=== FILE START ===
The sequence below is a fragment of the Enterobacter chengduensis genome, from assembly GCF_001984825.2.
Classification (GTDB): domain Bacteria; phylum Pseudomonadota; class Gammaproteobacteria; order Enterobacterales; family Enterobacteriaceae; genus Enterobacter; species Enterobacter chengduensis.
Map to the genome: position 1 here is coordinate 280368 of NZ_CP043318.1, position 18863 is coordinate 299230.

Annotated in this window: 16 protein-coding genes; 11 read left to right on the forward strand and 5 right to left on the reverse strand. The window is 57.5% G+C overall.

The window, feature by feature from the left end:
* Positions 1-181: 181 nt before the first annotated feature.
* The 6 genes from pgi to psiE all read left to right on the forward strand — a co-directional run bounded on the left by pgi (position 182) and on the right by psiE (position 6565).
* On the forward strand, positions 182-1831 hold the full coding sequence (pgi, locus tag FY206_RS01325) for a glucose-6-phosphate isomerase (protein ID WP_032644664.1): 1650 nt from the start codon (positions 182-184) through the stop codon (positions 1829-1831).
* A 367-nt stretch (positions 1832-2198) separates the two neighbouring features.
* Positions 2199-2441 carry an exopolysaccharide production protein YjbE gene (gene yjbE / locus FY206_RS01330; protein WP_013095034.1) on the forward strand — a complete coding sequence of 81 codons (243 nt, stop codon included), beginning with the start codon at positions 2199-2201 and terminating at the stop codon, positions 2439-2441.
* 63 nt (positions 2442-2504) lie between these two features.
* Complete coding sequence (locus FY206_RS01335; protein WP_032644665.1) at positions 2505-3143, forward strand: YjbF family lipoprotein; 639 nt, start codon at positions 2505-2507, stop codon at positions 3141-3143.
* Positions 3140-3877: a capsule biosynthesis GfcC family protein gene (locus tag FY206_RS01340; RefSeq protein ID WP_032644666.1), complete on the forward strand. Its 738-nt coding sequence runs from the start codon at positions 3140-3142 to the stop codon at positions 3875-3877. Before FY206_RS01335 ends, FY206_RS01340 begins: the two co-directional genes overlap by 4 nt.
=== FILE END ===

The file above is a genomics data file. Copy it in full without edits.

The sequence below is a fragment of the Enterobacter chengduensis genome, from assembly GCF_001984825.2.
Classification (GTDB): domain Bacteria; phylum Pseudomonadota; class Gammaproteobacteria; order Enterobacterales; family Enterobacteriaceae; genus Enterobacter; species Enterobacter chengduensis.
Map to the genome: position 1 here is coordinate 280368 of NZ_CP043318.1, position 18863 is coordinate 299230.

Annotated in this window: 16 protein-coding genes; 11 read left to right on the forward strand and 5 right to left on the reverse strand. The window is 57.5% G+C overall.

The window, feature by feature from the left end:
* Positions 1-181: 181 nt before the first annotated feature.
* The 6 genes from pgi to psiE all read left to right on the forward strand — a co-directional run bounded on the left by pgi (position 182) and on the right by psiE (position 6565).
* On the forward strand, positions 182-1831 hold the full coding sequence (pgi, locus tag FY206_RS01325) for a glucose-6-phosphate isomerase (protein ID WP_032644664.1): 1650 nt from the start codon (positions 182-184) through the stop codon (positions 1829-1831).
* A 367-nt stretch (positions 1832-2198) separates the two neighbouring features.
* Positions 2199-2441 carry an exopolysaccharide production protein YjbE gene (gene yjbE / locus FY206_RS01330; protein WP_013095034.1) on the forward strand — a complete coding sequence of 81 codons (243 nt, stop codon included), beginning with the start codon at positions 2199-2201 and terminating at the stop codon, positions 2439-2441.
* 63 nt (positions 2442-2504) lie between these two features.
* Complete coding sequence (locus FY206_RS01335; protein WP_032644665.1) at positions 2505-3143, forward strand: YjbF family lipoprotein; 639 nt, start codon at positions 2505-2507, stop codon at positions 3141-3143.
* Positions 3140-3877: a capsule biosynthesis GfcC family protein gene (locus tag FY206_RS01340; RefSeq protein ID WP_032644666.1), complete on the forward strand. Its 738-nt coding sequence runs from the start codon at positions 3140-3142 to the stop codon at positions 3875-3877. Before FY206_RS01335 ends, FY206_RS01340 begins: the two co-directional genes overlap by 4 nt.